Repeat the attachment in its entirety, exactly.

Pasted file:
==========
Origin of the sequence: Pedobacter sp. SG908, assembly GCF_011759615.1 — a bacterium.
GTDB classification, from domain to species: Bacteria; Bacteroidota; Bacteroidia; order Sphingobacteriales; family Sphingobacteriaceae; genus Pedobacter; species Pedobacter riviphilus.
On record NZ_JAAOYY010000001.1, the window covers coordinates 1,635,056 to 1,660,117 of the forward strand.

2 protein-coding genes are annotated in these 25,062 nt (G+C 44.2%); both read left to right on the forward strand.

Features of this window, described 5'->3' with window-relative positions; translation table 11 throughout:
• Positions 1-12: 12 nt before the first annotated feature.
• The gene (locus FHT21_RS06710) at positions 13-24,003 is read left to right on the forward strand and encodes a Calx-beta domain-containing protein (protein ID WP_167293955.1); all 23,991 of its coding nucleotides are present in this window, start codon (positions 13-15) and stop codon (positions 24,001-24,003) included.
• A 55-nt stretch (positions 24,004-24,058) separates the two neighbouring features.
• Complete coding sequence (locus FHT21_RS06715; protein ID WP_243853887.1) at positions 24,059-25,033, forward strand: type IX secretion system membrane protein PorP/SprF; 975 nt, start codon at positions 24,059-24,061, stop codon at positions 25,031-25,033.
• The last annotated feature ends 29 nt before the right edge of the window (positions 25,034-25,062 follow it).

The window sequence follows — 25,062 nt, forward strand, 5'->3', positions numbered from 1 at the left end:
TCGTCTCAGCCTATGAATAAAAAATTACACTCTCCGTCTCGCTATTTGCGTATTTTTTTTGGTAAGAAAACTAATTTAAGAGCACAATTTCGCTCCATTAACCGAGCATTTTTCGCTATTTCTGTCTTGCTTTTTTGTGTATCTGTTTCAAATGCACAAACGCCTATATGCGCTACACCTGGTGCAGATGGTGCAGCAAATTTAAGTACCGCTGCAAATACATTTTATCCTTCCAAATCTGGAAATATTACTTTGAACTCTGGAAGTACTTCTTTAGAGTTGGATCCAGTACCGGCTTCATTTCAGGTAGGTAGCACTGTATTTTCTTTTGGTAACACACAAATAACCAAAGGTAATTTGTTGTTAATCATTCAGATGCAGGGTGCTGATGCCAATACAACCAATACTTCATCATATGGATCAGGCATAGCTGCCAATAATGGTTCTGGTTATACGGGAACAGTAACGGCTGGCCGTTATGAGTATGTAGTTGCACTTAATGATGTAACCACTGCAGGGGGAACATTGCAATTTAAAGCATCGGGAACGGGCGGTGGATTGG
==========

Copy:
Origin of the sequence: Pedobacter sp. SG908, assembly GCF_011759615.1 — a bacterium.
GTDB classification, from domain to species: Bacteria; Bacteroidota; Bacteroidia; order Sphingobacteriales; family Sphingobacteriaceae; genus Pedobacter; species Pedobacter riviphilus.
On record NZ_JAAOYY010000001.1, the window covers coordinates 1,635,056 to 1,660,117 of the forward strand.

2 protein-coding genes are annotated in these 25,062 nt (G+C 44.2%); both read left to right on the forward strand.

Features of this window, described 5'->3' with window-relative positions; translation table 11 throughout:
• Positions 1-12: 12 nt before the first annotated feature.
• The gene (locus FHT21_RS06710) at positions 13-24,003 is read left to right on the forward strand and encodes a Calx-beta domain-containing protein (protein ID WP_167293955.1); all 23,991 of its coding nucleotides are present in this window, start codon (positions 13-15) and stop codon (positions 24,001-24,003) included.
• A 55-nt stretch (positions 24,004-24,058) separates the two neighbouring features.
• Complete coding sequence (locus FHT21_RS06715; protein ID WP_243853887.1) at positions 24,059-25,033, forward strand: type IX secretion system membrane protein PorP/SprF; 975 nt, start codon at positions 24,059-24,061, stop codon at positions 25,031-25,033.
• The last annotated feature ends 29 nt before the right edge of the window (positions 25,034-25,062 follow it).

The window sequence follows — 25,062 nt, forward strand, 5'->3', positions numbered from 1 at the left end:
TCGTCTCAGCCTATGAATAAAAAATTACACTCTCCGTCTCGCTATTTGCGTATTTTTTTTGGTAAGAAAACTAATTTAAGAGCACAATTTCGCTCCATTAACCGAGCATTTTTCGCTATTTCTGTCTTGCTTTTTTGTGTATCTGTTTCAAATGCACAAACGCCTATATGCGCTACACCTGGTGCAGATGGTGCAGCAAATTTAAGTACCGCTGCAAATACATTTTATCCTTCCAAATCTGGAAATATTACTTTGAACTCTGGAAGTACTTCTTTAGAGTTGGATCCAGTACCGGCTTCATTTCAGGTAGGTAGCACTGTATTTTCTTTTGGTAACACACAAATAACCAAAGGTAATTTGTTGTTAATCATTCAGATGCAGGGTGCTGATGCCAATACAACCAATACTTCATCATATGGATCAGGCATAGCTGCCAATAATGGTTCTGGTTATACGGGAACAGTAACGGCTGGCCGTTATGAGTATGTAGTTGCACTTAATGATGTAACCACTGCAGGGGGAACATTGCAATTTAAAGCATCGGGAACGGGCGGTGGATTGG